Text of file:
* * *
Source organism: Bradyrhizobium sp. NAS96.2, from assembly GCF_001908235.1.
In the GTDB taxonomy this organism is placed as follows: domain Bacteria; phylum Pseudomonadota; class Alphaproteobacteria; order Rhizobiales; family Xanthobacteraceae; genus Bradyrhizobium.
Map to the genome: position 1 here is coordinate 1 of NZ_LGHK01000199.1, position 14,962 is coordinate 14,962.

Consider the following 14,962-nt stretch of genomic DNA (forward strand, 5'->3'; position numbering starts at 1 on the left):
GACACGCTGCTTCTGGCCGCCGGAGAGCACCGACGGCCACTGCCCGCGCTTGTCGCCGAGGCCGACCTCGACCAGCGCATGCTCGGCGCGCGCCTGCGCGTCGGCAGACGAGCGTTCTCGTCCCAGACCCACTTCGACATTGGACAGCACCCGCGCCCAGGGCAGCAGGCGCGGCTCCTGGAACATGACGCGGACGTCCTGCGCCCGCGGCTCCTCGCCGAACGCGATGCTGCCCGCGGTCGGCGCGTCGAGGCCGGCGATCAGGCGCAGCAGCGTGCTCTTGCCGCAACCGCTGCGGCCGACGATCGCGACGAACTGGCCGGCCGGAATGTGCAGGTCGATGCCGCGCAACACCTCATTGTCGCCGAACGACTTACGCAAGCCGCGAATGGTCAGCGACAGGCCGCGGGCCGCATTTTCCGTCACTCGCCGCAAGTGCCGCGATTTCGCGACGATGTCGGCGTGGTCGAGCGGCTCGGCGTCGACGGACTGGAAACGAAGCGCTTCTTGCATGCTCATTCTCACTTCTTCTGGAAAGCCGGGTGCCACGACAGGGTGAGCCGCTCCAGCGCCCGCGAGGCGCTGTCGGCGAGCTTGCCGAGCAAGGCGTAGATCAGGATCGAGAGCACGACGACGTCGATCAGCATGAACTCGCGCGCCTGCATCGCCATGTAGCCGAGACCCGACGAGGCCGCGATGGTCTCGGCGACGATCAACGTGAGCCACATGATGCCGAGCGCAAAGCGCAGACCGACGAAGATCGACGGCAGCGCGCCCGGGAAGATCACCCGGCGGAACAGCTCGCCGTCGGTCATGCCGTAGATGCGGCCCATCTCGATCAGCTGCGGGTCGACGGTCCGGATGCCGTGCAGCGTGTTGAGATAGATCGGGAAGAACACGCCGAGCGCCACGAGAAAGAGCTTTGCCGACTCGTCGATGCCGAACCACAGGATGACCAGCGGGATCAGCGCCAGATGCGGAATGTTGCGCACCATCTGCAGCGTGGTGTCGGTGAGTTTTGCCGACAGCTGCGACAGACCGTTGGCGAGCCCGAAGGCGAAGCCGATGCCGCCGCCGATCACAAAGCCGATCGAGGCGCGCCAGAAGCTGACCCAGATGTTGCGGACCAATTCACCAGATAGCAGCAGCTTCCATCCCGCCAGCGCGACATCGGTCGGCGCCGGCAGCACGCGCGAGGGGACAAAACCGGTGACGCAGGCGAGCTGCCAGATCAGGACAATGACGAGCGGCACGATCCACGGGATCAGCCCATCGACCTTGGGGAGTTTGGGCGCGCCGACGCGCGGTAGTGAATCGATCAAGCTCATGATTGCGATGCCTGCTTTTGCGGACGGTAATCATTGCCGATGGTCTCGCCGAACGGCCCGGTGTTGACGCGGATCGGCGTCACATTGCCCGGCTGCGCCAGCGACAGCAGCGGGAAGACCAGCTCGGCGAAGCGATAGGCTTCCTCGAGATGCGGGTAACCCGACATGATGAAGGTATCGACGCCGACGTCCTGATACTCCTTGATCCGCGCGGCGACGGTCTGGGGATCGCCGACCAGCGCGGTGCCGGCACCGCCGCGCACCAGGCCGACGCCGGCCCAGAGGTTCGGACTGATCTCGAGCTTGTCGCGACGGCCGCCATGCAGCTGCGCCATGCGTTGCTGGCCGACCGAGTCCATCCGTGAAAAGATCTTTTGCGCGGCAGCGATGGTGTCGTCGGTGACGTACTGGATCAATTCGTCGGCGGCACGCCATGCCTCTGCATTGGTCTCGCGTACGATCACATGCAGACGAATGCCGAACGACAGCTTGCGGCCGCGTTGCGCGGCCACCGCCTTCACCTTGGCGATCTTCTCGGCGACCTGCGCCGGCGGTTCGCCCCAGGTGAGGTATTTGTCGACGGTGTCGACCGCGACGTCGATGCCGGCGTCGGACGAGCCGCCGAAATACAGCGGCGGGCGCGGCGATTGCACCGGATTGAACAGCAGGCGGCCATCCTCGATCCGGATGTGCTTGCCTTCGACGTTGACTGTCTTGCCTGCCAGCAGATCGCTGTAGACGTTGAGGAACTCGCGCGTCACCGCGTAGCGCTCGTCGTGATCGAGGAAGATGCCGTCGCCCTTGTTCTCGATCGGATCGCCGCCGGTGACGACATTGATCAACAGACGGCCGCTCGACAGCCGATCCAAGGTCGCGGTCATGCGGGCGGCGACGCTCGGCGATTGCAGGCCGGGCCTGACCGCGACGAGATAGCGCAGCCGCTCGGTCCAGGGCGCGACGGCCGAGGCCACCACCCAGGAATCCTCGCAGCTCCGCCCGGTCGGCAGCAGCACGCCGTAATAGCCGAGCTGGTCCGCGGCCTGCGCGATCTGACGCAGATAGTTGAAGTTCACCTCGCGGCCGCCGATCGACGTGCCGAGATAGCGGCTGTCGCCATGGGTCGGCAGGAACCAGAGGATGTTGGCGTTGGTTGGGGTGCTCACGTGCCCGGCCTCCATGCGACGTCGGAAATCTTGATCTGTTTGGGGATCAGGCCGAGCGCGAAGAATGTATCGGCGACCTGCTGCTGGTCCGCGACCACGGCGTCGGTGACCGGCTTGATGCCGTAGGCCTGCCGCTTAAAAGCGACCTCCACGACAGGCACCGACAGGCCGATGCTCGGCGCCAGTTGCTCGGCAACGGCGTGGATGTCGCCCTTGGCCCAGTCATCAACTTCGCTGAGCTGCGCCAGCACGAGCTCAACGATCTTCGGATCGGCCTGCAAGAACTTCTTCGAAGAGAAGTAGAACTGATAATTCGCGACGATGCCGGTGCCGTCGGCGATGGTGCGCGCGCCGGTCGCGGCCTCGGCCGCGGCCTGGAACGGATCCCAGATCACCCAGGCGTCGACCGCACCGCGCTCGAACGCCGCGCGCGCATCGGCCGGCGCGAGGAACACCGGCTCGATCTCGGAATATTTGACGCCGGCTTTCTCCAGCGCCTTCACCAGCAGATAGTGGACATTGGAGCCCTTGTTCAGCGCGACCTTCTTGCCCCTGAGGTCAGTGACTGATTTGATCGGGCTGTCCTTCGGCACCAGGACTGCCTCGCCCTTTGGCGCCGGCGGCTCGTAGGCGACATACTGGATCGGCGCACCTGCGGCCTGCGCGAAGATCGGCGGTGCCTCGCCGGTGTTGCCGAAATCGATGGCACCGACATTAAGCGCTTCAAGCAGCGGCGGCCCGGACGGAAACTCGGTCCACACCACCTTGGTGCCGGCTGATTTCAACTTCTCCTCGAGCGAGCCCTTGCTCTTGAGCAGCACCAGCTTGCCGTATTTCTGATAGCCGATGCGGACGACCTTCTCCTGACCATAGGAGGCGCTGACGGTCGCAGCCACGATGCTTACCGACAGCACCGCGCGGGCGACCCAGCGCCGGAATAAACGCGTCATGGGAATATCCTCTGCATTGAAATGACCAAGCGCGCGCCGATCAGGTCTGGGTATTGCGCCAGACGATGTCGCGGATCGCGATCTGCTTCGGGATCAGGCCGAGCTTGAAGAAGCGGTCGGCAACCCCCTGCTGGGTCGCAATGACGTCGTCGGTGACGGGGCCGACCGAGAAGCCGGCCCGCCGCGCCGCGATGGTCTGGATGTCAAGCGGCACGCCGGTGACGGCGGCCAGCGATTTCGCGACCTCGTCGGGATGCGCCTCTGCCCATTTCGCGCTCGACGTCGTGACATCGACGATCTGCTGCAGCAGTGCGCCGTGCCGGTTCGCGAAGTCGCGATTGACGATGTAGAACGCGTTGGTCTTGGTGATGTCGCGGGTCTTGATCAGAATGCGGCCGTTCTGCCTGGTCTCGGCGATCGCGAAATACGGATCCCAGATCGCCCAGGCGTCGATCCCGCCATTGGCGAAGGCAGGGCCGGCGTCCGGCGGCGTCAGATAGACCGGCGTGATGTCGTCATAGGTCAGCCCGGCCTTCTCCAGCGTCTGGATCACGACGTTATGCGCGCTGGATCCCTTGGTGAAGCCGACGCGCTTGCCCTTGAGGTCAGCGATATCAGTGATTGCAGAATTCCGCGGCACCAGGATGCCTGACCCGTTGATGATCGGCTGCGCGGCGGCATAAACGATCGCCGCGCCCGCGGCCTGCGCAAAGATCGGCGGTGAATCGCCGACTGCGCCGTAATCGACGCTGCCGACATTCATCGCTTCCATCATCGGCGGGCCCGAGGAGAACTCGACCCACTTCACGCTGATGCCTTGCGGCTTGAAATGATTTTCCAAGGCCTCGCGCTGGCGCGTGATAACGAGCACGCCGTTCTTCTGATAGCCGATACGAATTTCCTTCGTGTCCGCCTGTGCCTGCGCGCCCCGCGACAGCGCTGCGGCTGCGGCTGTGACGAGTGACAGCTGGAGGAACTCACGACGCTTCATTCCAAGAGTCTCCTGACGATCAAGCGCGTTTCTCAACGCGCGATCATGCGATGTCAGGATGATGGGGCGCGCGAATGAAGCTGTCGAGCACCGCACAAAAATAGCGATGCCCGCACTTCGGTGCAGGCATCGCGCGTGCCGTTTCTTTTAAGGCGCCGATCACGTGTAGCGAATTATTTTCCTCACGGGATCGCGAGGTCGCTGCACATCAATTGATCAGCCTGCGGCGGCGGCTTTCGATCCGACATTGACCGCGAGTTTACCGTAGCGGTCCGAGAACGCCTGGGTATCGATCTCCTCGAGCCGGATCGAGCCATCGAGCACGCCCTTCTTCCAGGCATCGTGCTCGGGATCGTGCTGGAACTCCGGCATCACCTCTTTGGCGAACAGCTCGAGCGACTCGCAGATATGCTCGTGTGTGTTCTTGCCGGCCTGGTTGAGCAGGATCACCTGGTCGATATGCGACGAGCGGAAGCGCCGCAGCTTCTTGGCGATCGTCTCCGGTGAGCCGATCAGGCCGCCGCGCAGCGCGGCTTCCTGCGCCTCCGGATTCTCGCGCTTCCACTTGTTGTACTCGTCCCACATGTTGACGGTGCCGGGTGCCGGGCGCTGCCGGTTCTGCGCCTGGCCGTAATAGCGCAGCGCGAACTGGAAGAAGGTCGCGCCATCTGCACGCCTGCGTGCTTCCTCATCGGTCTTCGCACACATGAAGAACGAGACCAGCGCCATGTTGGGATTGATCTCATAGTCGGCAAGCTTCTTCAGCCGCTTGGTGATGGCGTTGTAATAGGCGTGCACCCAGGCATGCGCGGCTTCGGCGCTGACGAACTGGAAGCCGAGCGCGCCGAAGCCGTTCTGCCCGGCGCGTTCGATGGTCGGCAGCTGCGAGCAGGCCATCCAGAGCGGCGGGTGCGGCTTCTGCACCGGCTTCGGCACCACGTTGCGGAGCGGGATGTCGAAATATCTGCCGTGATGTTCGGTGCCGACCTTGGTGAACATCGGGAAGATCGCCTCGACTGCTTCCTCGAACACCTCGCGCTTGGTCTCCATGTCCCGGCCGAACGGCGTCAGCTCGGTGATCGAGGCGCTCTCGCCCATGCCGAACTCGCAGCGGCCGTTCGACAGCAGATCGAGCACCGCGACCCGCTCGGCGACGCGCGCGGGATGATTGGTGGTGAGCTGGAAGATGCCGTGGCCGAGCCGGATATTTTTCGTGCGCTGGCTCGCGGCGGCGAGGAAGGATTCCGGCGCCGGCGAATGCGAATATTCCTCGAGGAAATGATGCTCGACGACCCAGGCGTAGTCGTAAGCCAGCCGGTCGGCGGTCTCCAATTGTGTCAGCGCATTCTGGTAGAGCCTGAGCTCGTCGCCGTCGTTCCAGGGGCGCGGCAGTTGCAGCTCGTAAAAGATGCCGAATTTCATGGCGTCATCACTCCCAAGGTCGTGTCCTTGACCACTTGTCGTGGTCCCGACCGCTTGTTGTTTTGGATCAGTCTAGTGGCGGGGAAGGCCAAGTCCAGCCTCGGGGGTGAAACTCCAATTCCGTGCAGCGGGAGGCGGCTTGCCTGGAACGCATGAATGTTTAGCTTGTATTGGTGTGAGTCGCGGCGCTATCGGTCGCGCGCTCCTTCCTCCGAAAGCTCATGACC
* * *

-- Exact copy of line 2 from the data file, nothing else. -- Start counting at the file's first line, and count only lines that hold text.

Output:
In the GTDB taxonomy this organism is placed as follows: domain Bacteria; phylum Pseudomonadota; class Alphaproteobacteria; order Rhizobiales; family Xanthobacteraceae; genus Bradyrhizobium.